#4 TNT Rincón, Puerto Rico : Out of Necessity Comes Invention

by | Sep 5, 2018 | Blog, Podcasts | 0 comments

Despite the devastating losses after Hurricane Maria struck Puerto Rico in 2017, island natives find the energy to sustain their culture and invent new ways to thrive. In this special episode, direct from the road, Chuck gets the scoop at Rincón’s weekly Art Walk and food festival.

After Hurricane Maria struck Puerto Rico last year, our friendly territory in the Caribbean sustained tragic losses, with the death toll somewhere over 4,000 and counting. Despite Mother Nature’s tropical tirade, island natives look forward to a fruitful future.

As my friend Tony Books would say, “out of necessity comes invention.” And what better way to move forward than keeping the best from the past? 8 years ago, Tony began selling books under a pavillion in the center plaza of Ricon, the Caribbean’s surfing capital on Puerto Rico’s Western coast. His one man operation has since grown into a weekly spectacle of Artisinal expression, with artists from all over the island displaying and selling their hand made crafts.

He shares the Rincon Art Walk origination story with a constant smile.

Check out the Art Walk on Trip Advisor HERE

Local craftspeople and culinary pioneers line the small town’s central plaza, drawing hundreds of people, from all over the world every week. Surprisingly, almost everyone spoke perfect English, creating an approachable mixture of thoughts and products, for any visitor.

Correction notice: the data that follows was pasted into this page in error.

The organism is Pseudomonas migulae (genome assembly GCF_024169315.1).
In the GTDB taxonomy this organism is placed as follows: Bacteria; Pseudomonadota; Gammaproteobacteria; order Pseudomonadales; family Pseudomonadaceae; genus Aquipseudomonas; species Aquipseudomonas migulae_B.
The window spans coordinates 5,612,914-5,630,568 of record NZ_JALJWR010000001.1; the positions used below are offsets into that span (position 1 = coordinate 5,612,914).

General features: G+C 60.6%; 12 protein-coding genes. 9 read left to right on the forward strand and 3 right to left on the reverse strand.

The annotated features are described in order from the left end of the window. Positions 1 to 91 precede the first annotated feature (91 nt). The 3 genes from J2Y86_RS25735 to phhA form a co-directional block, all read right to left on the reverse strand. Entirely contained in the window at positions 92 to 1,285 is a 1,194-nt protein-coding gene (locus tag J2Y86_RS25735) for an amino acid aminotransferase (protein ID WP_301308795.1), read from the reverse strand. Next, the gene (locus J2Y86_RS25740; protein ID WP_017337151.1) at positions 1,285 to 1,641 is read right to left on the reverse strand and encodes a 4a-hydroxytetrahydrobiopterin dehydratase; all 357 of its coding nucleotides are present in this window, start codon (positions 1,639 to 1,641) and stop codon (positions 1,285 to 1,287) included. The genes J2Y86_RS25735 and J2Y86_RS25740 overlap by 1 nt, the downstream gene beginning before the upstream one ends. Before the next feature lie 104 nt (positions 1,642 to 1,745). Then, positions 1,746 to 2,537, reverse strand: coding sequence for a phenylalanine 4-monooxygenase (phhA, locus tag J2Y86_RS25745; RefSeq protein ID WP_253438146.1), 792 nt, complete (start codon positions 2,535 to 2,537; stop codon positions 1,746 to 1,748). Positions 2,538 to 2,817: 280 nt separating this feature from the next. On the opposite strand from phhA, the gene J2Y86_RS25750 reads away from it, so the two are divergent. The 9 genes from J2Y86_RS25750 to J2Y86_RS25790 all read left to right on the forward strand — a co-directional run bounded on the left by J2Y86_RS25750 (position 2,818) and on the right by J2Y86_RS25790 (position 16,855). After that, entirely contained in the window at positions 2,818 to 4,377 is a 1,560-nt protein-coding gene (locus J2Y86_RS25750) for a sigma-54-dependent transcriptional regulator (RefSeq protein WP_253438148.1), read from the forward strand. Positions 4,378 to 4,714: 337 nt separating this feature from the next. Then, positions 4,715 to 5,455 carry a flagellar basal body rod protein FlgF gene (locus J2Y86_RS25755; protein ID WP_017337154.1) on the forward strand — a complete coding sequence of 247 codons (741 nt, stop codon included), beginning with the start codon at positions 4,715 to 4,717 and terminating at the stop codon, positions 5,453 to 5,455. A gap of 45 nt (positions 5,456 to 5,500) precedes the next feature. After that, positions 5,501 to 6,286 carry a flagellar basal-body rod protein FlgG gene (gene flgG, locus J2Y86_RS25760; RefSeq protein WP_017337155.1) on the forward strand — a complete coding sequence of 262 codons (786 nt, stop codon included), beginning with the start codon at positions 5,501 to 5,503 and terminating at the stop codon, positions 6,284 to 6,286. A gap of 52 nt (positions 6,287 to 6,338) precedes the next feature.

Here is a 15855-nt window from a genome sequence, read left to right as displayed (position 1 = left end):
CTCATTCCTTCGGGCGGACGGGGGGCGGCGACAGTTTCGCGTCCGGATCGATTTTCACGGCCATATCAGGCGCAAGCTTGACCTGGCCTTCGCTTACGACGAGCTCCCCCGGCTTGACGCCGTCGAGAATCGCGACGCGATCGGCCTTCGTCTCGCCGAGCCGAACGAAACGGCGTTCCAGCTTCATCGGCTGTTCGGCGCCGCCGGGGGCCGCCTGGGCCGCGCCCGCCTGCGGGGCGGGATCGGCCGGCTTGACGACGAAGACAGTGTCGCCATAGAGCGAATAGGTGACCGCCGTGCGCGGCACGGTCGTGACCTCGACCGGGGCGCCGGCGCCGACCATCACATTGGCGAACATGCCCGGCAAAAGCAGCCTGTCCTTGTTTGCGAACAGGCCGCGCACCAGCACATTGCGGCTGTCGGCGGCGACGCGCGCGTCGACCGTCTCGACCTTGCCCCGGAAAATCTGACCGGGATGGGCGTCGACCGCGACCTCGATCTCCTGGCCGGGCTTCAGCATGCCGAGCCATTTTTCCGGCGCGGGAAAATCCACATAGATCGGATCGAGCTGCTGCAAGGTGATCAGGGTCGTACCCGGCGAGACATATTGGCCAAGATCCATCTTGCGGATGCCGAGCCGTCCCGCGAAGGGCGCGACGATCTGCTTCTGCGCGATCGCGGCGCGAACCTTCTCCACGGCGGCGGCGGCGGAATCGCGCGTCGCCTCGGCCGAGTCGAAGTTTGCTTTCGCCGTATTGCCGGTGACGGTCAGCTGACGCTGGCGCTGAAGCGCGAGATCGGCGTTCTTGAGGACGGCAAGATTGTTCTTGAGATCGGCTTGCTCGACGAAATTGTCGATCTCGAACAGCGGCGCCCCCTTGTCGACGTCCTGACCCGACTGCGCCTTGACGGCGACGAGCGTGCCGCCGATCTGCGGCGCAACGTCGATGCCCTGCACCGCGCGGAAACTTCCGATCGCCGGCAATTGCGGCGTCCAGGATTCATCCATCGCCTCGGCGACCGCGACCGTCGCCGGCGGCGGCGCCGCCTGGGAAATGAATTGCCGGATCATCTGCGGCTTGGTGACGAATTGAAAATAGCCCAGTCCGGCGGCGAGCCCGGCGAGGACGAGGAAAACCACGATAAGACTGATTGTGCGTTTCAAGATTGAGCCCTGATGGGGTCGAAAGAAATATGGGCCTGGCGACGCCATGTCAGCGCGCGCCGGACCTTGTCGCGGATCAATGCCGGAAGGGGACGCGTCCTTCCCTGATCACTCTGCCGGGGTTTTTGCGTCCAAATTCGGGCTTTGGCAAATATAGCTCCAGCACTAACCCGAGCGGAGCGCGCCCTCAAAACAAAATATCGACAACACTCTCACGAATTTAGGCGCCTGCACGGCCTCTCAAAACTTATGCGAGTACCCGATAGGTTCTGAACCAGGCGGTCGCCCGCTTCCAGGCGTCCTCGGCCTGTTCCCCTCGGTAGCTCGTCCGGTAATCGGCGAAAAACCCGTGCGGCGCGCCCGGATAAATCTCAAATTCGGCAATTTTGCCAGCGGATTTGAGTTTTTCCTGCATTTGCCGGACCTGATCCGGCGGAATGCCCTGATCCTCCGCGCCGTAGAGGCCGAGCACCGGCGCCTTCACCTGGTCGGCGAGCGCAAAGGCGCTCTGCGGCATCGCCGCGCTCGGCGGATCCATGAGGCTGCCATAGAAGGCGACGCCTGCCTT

Vanessa Rodriguez, aka Hot Rod, a Puerto Rican Native who left her homeland to live in NYC where she hosted a radio show on WFMU for 10 years, returned after the hurricane to do her part in the island’s recuperation. She describes Rincon’s inviting nature, providing a few theories to explain why people are drawn to the village.

A Link to Hot Rod’s radio show . . .

One Artist, Carlos Brignoni of Agua Viva Mas found his inspiration to create hand finished cutting boards out of materials left over after Maria’s brutal winds thrashed the region’s tree scape. Again, the theme of necessity and invention rings throughout his company’s history.

Beyond the art, an array of foody producers stack fresh chocolate chip banana breads beside mobile grills cheffing face-sized burritos that would put Chipotle to shame. Rolland from Get baked Rincon talks about why he moved to Rincon and how the Art Market has changed since Maria struck almost a year ago.

Get Baked Rincón on Facebook

The spanish word Rincon translates to “region” in English, but it very well could mean Resilience. As any visitor to the Rincon Arts festival can see, the island natives haven’t lost their community spirit. If anything, the bond has grown since Maria. The energy of Puerto Rico reverberates through its people – A people who meet necessity not with sorrow, but with invention.

Make an email out to Chuck at thenomadtheory@gmail.com with any questions. 

Stay wild folks, 

A.C.E. the Theorist

Also, thank you to the drummers from the Rincon Arts festival and Juanitos for their song Cool Reggae Party.


Submit a Comment

Your email address will not be published.